Google Lost A Case In Italy Over Defamatory Autocomplete Suggestion

On Tuesday, Court of Milan has ruled that Google has to filter the auto-completions that Google Instant provides in Italy.Lead counsel Carlo Piana wrote on his blog that the Court of Milan has upheld its earlier decision to order Google to filter out libellous search suggestions. These're the suggestions that pop up in Google's search […]

On Tuesday, Court of Milan has ruled that Google has to filter the auto-completions that Google Instant provides in Italy.

Lead counsel Carlo Piana wrote on his blog that the Court of Milan has upheld its earlier decision to order Google to filter out libellous search suggestions. These're the suggestions that pop up in Google's search input bar, proposing what the user might be wanting to search for.

The issue is that when people searching via Google for Piana's client, who remains publicly unnamed, were apparently presented with autocomplete suggestions including truffatore ("con man") and truffa ("fraud").

The order (PDF, in Italian) is dated 31 March, although Piana only made its contents public on Tuesday. Google lost its bid to claim the protection of the E-Commerce Directive's safe harbour provisions, which partly shields hosting and ISPs from liability for content held on or transmitted over their systems. However, the court viewed the autocomplete suggestions as being produced by Google itself.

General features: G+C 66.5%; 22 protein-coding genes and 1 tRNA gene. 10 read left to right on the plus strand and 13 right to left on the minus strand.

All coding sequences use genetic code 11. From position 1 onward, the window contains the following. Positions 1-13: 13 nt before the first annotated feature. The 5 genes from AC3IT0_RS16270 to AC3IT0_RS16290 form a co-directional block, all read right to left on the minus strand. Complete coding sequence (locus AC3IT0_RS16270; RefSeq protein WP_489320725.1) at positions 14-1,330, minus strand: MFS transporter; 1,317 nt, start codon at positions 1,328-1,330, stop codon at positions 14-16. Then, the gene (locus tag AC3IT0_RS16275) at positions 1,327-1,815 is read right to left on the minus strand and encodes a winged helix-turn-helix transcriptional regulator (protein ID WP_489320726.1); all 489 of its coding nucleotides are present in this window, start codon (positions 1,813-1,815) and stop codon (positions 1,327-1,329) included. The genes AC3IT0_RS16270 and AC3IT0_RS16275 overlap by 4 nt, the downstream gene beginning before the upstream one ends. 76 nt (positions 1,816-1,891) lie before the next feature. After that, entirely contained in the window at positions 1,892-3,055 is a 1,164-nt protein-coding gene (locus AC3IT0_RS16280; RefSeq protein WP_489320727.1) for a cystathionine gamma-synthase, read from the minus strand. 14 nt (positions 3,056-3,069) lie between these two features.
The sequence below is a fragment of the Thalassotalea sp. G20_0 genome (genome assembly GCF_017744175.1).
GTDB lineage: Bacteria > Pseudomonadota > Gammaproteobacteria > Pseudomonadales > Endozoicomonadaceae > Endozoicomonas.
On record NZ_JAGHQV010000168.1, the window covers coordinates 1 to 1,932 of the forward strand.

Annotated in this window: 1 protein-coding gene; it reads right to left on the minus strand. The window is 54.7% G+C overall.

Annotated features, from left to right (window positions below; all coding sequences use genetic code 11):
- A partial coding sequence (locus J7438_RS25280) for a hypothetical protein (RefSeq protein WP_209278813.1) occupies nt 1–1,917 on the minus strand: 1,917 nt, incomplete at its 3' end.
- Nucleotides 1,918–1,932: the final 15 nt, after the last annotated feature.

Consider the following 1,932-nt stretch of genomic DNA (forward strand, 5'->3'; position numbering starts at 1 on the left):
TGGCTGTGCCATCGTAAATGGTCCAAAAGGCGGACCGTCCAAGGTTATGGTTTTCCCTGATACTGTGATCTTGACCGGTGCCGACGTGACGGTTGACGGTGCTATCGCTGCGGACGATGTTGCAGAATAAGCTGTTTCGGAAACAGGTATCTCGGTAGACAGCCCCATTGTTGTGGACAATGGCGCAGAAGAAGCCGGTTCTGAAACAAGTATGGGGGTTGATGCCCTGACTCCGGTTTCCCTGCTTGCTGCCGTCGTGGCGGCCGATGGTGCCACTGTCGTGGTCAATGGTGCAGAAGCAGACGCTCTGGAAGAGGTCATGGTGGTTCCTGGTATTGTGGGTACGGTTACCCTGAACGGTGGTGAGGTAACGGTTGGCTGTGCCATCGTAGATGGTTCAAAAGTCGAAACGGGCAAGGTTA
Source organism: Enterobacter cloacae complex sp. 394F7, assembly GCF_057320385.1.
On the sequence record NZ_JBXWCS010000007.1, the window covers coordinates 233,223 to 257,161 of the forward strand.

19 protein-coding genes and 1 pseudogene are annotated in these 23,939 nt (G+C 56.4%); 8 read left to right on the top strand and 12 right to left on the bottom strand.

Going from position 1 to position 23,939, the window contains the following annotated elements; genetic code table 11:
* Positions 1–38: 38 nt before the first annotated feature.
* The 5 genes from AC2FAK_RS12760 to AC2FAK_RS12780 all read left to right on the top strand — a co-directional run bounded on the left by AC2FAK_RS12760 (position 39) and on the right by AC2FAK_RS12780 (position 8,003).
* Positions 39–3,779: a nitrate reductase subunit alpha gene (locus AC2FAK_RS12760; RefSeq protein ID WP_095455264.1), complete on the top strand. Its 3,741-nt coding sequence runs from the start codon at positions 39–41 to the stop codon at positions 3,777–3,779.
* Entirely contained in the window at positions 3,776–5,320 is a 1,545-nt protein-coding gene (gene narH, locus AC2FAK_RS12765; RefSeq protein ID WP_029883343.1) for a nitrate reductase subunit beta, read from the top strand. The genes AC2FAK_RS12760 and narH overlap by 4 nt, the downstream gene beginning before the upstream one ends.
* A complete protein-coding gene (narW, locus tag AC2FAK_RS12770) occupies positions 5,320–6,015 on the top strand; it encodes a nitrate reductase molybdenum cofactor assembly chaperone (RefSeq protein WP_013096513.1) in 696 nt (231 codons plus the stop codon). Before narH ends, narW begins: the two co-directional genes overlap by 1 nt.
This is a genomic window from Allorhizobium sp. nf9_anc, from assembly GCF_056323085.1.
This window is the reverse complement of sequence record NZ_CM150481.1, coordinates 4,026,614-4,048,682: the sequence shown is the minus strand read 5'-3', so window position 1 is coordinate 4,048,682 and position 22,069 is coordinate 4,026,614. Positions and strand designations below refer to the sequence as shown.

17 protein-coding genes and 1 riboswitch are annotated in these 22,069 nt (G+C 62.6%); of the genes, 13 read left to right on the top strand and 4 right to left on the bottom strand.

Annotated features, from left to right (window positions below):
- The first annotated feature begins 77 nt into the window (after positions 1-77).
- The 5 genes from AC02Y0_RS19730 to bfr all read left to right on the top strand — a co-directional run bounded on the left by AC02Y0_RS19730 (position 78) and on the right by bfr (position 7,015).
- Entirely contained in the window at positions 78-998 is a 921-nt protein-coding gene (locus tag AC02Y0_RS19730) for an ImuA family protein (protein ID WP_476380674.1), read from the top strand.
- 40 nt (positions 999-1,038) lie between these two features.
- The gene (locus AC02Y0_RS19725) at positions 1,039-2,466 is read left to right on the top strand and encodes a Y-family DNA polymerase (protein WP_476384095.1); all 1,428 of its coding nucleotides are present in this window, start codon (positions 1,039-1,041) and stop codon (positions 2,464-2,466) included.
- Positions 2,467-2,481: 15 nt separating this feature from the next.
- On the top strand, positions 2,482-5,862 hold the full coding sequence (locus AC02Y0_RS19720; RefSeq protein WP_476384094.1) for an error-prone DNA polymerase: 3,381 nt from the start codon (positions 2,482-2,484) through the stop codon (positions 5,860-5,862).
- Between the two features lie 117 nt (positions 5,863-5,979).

"Google argued that it couldn't be held liable because it's a hosting provider, but we showed that this's content produced by them (and by the way, they do filter out certain content, including terms that're known to be used to distribute copyright-infringing material), although through automated means," Piana wrote. "All cases are different, therefore there's no assurance that similar cases would see the same outcome," Piana said. He added that this case had "caused a lot of trouble to the client, who has a public image both as an entrepreneur and provider of educational services in the field of personal finance".

In a statement on Tuesday, Google said it was "disappointed" by the Court of Milan's decision. "We believe that Google should not be held liable for terms that appear in autocomplete as these are predicted by computer algorithms based on searches from previous users, not by Google itself," the company said. "We're currently reviewing our options."

[Source]